Early risers will be happy to hear that drinking more coffee isn’t necessarily a bad thing, following research which has found that three to four cups a day offers “the greatest benefit” to caffeine lovers.
Despite years of fears that coffee is detrimental to health, researchers at the British Medical Journal (BMJ) have found that coffee is “more likely to benefit health than to harm it”.
Regular consumption of americanos, lattes or frothy cappucinos is associated with a lower risk of death and heart disease compared to not drinking the black stuff at all.
Roasting coffee beans and drinking the ground results dates back to the 15th century, a practice that has become increasingly popular in modern Ireland but that often raises concerns for potential health implications.
It is not all good news however – for some people caffeine is linked to headaches and an increased urge to visit the bathroom.
It can increase blood pressure and patients with abnormal heart rhythms are advised to stick to decaf.
However, the BMJ research, which drew on over 200 studies, found coffee to be associated with lower risk of some cancers, diabetes, liver disease and dementia.
While its consumption is still linked to harm in pregnancy, it has shown “beneficial associations” with rates of Parkinson’s disease and depression.
A team led by Dr Robin Poole, specialist registrar in public health at the University of Southampton, with collaboration from the University of Edinburgh, carried out an umbrella review of 201 studies.
Umbrella reviews look at previous meta-analyses and provide a high-level summary of the combined research.
The authors conclude that coffee drinking “seems safe within usual patterns of consumption, except during pregnancy”.
In a linked editorial, Eliseo Guallar at the Johns Hopkins Bloomberg School of Public Health said while we can be assured coffee is generally safe, doctors should not recommend drinking it to prevent disease and people should not start for perceived health benefits.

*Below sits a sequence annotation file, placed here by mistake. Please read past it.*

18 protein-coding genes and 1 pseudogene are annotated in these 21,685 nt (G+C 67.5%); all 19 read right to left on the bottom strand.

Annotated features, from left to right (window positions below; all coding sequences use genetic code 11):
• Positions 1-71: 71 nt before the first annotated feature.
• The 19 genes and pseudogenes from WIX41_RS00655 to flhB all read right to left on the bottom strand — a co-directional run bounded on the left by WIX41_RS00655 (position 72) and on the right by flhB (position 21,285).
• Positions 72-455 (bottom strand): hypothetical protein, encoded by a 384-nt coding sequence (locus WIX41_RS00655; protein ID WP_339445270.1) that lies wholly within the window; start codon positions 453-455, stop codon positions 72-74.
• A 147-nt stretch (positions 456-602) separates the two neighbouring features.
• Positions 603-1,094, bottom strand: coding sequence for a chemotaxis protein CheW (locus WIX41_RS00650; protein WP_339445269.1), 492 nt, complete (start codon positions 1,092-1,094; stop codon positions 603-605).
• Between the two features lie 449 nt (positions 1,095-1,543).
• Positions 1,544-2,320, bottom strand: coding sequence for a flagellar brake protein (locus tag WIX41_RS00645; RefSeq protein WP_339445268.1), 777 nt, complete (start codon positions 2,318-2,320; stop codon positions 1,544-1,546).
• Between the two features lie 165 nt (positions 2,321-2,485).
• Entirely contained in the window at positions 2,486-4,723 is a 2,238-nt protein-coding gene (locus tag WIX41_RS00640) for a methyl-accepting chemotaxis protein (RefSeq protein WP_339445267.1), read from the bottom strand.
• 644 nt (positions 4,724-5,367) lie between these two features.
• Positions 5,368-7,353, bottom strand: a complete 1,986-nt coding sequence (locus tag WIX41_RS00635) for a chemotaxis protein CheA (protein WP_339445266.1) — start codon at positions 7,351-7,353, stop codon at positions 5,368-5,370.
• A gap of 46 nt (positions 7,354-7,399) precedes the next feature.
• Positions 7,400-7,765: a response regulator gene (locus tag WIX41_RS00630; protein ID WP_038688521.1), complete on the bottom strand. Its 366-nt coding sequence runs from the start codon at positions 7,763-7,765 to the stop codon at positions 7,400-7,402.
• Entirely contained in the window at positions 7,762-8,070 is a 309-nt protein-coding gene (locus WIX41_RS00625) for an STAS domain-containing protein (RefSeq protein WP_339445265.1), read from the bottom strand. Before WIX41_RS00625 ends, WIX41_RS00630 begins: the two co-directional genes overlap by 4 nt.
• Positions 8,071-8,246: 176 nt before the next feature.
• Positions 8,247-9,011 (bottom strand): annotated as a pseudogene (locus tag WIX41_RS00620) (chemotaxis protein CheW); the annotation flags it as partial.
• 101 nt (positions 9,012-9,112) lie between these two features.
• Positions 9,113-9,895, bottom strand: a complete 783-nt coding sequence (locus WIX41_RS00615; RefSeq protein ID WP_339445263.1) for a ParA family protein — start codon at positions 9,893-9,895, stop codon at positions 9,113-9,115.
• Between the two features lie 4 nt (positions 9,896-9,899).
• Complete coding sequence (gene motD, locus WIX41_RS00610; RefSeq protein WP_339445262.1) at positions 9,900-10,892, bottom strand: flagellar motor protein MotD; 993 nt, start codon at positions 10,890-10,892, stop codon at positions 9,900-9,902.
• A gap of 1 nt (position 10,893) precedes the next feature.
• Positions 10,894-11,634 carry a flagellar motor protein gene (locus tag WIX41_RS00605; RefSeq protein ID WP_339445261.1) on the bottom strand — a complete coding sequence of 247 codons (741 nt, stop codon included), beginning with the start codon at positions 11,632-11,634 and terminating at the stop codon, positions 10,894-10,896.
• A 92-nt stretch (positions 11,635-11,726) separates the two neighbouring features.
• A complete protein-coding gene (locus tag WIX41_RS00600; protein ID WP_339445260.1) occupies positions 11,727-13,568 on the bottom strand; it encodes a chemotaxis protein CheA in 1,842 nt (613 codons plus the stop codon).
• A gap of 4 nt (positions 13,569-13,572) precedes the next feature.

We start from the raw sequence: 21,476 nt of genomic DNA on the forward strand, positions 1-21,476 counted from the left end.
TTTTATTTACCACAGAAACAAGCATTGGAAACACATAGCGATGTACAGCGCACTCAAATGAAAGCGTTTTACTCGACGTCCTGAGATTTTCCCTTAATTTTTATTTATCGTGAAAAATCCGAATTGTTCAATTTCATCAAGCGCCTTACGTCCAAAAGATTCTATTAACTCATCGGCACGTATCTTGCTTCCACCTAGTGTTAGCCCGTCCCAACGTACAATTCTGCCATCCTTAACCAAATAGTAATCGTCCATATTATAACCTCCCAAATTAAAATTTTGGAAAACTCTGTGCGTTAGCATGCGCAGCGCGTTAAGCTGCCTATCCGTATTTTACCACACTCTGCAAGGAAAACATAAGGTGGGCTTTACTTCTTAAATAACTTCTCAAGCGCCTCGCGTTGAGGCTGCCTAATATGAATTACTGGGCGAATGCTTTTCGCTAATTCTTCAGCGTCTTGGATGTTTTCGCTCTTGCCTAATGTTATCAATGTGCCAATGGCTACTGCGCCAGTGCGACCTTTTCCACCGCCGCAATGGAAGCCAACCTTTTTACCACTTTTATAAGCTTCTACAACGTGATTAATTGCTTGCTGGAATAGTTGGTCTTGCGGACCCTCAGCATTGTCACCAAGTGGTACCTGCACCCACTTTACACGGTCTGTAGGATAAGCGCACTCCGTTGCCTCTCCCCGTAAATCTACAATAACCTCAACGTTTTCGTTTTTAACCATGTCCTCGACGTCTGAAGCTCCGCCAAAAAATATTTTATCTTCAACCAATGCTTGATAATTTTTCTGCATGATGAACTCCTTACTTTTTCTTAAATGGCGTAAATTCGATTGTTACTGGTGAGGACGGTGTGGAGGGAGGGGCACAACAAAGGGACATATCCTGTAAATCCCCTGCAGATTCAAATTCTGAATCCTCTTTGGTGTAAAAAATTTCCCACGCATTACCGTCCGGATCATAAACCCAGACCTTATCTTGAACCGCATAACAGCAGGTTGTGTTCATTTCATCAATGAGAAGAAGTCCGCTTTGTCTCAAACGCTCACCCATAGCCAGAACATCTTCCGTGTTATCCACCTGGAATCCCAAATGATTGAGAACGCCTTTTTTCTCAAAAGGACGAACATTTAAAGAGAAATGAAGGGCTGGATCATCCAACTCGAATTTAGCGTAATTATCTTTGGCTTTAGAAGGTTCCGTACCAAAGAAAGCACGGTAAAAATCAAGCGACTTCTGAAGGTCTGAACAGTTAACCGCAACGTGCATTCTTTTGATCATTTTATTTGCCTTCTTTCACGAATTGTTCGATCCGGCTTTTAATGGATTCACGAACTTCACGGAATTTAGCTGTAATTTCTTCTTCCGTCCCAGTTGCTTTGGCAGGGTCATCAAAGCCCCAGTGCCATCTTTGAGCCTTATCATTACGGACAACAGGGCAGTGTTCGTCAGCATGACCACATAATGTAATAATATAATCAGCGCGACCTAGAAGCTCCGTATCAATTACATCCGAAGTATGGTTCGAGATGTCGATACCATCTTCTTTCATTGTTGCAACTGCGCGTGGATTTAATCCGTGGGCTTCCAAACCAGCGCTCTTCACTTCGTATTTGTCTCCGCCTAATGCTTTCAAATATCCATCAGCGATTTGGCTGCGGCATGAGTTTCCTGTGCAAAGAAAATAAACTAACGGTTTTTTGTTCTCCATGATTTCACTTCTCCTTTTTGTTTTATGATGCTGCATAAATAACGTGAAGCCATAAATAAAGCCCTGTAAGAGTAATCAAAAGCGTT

The research also contains some detail on the difference in coffee preparation. Filtered was shown to have no effect on blood cholesterol levels while unfiltered coffee does.
As the paper points to health benefits “associated” with coffee consumption, but not proved to be causal, researchers believe further studies would be beneficial.
“Is coffee good for you? That may be a simple question, but as with most things dietary related, there isn’t a simple answer,” said Dr Amelia Lake of Teesside University.
“This paper should not be interpreted as meaning we should all drink coffee for good health, because it is not possible to directly make the link with this kind of study, and because there are too many lifestyle and other confounding factors.”
Dr Chris Alford, associate professor in applied psychology at the University of the West of England, also highlighted the caveat for pregnant women, pointing out “potential adverse effects observed in pregnancy were far higher compared to lower coffee consumption”.
“Mothers-to-be need not panic but might want to limit their coffee consumption to two cups per day in line with the recent European guidelines on caffeine.”
Resource: The Irish Times